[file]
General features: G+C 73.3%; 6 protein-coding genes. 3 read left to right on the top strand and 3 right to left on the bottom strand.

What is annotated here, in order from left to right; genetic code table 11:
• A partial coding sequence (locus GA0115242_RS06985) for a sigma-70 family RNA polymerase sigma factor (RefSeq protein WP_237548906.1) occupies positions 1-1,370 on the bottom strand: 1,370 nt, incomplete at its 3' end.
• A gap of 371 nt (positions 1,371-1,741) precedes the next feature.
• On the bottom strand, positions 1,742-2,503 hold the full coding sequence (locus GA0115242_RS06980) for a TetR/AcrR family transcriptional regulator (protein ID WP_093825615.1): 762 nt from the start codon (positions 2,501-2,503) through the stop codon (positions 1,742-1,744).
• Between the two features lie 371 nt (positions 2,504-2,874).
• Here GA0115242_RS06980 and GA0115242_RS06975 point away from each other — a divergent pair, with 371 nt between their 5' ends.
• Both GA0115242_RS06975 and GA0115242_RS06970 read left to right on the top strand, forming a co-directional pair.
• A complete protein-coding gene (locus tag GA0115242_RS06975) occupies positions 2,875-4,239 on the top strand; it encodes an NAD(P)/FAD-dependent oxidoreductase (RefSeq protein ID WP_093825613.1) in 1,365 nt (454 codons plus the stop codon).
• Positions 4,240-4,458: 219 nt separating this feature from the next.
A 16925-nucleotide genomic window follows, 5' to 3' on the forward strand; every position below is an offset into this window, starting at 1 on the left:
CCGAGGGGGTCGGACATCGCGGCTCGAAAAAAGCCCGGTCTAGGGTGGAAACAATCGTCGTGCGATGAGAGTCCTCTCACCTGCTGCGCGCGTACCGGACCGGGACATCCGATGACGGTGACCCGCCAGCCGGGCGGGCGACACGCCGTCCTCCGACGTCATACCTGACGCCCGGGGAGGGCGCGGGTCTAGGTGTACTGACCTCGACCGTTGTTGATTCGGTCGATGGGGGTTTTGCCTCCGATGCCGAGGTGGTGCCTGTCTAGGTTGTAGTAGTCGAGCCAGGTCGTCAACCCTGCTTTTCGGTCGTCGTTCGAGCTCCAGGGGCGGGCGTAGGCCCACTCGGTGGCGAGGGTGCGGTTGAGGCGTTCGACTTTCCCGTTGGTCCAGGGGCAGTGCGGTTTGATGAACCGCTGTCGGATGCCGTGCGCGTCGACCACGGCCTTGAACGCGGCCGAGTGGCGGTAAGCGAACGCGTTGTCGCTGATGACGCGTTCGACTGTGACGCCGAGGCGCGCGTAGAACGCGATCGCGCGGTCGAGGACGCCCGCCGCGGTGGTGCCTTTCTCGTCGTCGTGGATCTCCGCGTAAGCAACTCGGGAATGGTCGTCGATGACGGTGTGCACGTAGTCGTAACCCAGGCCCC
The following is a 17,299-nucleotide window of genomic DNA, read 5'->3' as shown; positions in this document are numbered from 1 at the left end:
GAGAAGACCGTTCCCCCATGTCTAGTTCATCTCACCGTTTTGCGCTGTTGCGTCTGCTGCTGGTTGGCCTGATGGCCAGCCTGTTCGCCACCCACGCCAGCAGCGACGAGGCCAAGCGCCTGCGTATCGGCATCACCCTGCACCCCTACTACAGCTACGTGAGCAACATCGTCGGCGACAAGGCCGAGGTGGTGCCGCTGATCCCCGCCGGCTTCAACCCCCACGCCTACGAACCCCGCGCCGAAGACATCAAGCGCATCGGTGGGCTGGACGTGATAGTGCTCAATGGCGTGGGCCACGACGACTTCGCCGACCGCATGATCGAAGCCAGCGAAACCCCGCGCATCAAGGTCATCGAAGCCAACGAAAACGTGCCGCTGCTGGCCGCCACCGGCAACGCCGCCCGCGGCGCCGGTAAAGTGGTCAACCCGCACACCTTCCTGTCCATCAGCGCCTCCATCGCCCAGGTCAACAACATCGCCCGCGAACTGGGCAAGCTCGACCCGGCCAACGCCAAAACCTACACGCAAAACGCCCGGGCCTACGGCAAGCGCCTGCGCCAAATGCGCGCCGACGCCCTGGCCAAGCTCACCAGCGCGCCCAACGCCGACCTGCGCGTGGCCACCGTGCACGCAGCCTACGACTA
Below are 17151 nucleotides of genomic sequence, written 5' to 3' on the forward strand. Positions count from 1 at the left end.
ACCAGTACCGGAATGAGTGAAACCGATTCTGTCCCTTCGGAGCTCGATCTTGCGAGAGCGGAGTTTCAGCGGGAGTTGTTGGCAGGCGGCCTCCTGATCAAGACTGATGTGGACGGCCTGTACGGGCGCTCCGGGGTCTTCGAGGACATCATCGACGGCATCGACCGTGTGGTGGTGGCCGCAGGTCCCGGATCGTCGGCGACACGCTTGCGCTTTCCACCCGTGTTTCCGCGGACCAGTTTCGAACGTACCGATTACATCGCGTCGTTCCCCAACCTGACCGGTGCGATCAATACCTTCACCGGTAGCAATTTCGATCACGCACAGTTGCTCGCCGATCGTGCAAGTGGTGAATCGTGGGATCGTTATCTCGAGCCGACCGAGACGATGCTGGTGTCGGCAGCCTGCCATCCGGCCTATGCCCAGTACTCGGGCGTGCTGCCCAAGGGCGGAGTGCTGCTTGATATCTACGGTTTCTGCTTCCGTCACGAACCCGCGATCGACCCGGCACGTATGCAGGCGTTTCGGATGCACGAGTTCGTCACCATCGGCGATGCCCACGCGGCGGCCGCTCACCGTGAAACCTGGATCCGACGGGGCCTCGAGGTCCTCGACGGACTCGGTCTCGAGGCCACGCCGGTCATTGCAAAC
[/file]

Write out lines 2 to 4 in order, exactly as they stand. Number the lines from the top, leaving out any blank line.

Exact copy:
What is annotated here, in order from left to right; genetic code table 11:
• A partial coding sequence (locus GA0115242_RS06985) for a sigma-70 family RNA polymerase sigma factor (RefSeq protein WP_237548906.1) occupies positions 1-1,370 on the bottom strand: 1,370 nt, incomplete at its 3' end.
• A gap of 371 nt (positions 1,371-1,741) precedes the next feature.